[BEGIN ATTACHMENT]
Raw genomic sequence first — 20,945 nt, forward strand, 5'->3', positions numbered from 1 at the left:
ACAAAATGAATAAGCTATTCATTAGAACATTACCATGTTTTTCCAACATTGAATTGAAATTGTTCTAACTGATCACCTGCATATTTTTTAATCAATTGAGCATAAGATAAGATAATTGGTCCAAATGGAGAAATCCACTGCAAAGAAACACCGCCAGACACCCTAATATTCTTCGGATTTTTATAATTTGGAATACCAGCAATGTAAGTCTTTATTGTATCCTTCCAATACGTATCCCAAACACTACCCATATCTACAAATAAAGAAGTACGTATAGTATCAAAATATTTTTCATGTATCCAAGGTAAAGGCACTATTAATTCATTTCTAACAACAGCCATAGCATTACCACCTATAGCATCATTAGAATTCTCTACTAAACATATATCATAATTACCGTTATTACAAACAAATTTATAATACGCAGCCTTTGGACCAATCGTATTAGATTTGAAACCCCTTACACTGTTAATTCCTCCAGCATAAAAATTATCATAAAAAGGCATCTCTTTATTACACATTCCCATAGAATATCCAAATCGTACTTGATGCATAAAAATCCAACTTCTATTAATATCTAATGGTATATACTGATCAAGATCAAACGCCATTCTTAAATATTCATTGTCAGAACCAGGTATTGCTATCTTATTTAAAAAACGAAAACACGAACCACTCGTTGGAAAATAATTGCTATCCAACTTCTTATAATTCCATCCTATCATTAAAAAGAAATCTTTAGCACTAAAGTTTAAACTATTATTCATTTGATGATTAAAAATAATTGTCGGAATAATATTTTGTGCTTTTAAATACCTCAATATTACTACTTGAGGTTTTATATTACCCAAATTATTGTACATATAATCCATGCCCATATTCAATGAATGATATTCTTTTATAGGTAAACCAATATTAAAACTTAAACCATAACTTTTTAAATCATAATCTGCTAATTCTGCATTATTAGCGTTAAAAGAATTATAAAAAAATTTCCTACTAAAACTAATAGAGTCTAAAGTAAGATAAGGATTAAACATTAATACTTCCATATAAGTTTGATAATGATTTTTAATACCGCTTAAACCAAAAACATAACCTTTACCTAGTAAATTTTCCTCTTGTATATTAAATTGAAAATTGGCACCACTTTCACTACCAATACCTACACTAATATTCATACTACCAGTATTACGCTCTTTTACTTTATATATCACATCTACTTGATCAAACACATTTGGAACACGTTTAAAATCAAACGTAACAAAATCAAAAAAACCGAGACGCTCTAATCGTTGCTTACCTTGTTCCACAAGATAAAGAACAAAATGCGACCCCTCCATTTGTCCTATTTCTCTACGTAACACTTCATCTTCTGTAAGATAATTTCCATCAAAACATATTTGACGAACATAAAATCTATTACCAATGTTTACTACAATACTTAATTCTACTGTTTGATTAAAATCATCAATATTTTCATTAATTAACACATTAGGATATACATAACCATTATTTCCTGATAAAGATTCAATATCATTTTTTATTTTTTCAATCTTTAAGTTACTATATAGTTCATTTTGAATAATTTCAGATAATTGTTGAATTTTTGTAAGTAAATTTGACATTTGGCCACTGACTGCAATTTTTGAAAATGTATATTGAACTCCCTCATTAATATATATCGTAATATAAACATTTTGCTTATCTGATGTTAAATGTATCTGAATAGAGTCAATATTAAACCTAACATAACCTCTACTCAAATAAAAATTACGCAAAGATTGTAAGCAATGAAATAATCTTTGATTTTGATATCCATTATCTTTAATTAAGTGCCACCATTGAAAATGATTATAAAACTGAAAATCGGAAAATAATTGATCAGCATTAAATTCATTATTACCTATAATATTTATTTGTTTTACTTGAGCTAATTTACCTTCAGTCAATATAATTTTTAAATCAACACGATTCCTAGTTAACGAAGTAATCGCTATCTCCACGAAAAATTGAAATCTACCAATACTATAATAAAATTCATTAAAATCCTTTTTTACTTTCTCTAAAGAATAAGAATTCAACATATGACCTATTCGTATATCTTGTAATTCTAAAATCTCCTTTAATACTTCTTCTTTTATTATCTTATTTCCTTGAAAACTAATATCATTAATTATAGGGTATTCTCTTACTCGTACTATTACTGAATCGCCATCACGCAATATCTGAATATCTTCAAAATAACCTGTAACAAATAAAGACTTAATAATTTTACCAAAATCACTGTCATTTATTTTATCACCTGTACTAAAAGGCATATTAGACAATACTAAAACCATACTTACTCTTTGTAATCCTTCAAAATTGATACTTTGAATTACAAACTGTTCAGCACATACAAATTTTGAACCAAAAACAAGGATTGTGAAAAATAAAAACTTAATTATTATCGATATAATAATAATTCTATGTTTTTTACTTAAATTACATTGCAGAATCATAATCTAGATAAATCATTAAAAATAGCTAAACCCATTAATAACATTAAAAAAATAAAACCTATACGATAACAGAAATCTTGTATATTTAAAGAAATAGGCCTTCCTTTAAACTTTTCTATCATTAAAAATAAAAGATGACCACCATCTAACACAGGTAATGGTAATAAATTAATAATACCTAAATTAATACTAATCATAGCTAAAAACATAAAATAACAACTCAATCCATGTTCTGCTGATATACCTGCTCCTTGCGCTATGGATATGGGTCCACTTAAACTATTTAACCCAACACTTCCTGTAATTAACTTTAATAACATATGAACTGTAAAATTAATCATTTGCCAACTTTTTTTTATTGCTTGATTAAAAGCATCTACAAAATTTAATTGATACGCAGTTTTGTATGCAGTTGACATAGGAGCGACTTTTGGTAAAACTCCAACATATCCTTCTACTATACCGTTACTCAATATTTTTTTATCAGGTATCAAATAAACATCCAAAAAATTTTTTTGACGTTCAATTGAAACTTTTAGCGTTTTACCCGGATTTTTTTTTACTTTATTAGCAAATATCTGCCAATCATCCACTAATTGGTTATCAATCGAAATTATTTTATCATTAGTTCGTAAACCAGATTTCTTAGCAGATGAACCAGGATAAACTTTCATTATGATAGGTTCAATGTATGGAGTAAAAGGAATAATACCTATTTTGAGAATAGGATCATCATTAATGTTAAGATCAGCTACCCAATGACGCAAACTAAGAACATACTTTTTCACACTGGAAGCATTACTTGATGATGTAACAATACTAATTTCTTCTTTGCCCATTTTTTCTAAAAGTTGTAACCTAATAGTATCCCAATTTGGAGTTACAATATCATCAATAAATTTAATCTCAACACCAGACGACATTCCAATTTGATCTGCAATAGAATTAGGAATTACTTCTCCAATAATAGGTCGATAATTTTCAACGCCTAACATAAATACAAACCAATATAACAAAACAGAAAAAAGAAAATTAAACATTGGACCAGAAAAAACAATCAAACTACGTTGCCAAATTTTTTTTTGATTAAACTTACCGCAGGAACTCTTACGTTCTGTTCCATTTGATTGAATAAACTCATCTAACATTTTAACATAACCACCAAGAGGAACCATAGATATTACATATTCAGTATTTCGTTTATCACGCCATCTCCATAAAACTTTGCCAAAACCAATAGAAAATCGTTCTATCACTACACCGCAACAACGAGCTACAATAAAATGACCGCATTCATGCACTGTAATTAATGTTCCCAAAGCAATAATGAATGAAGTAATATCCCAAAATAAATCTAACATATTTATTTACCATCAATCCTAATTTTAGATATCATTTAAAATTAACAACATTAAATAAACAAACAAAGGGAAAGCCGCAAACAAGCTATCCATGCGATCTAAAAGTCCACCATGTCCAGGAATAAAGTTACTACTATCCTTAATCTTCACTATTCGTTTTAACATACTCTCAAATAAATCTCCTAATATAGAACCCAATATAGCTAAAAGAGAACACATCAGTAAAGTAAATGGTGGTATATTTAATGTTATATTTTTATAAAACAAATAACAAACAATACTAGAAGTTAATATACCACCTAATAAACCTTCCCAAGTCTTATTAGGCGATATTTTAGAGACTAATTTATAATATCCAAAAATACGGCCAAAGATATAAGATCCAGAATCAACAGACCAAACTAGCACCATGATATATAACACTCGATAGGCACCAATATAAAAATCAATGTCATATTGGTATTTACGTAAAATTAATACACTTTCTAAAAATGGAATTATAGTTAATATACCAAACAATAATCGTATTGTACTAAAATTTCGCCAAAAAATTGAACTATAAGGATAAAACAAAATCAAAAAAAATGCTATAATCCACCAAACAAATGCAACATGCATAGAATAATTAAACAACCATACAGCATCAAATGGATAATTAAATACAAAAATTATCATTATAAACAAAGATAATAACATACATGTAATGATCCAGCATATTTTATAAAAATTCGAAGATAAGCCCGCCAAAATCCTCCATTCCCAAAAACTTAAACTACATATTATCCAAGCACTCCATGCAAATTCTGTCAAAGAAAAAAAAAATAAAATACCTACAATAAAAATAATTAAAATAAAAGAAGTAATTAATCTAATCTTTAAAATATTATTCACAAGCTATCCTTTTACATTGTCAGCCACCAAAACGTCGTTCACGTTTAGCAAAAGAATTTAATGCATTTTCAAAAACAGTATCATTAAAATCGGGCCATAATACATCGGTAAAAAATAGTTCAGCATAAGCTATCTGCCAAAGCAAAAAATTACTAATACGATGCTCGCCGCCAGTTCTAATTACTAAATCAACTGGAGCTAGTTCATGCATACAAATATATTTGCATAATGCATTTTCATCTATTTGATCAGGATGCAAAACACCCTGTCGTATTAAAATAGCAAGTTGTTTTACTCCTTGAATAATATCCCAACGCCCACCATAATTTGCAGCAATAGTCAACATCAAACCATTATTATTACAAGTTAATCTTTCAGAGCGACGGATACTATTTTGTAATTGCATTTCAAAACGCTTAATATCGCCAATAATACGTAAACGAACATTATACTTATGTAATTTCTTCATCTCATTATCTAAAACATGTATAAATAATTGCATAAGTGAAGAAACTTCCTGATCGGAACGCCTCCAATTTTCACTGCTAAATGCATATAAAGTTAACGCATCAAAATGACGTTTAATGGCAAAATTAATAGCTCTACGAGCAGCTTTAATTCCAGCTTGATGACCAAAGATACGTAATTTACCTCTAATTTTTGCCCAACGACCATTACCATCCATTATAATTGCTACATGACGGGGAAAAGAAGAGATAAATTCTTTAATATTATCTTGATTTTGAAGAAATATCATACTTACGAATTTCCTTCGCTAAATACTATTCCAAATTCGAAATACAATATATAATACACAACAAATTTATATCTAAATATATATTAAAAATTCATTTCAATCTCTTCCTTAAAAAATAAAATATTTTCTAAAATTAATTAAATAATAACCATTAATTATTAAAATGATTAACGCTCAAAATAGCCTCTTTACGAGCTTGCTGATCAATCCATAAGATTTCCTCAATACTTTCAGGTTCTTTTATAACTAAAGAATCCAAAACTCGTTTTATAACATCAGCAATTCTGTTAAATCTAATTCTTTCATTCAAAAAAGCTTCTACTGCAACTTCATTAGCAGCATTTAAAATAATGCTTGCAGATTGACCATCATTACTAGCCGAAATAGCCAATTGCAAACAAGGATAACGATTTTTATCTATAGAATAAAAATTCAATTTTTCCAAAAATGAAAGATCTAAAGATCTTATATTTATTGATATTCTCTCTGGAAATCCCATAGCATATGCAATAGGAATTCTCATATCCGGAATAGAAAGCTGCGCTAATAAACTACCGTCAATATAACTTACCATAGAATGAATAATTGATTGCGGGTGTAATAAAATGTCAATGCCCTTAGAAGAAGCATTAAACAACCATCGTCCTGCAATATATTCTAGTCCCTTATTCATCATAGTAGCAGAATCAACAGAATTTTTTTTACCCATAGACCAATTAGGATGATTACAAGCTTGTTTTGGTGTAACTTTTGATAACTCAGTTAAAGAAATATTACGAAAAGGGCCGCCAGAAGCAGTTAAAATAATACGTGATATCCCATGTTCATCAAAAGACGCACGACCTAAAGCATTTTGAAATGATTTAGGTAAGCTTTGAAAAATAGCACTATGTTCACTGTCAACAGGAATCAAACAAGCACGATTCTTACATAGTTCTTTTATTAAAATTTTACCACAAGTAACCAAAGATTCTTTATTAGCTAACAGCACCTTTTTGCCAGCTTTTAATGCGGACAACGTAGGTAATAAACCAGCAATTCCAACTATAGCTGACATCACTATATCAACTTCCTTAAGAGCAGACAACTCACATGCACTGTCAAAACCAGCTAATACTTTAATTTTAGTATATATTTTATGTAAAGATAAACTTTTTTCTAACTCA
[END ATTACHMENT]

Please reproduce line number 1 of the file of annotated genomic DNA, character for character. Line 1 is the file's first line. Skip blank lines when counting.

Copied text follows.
Raw genomic sequence first — 20,945 nt, forward strand, 5'->3', positions numbered from 1 at the left: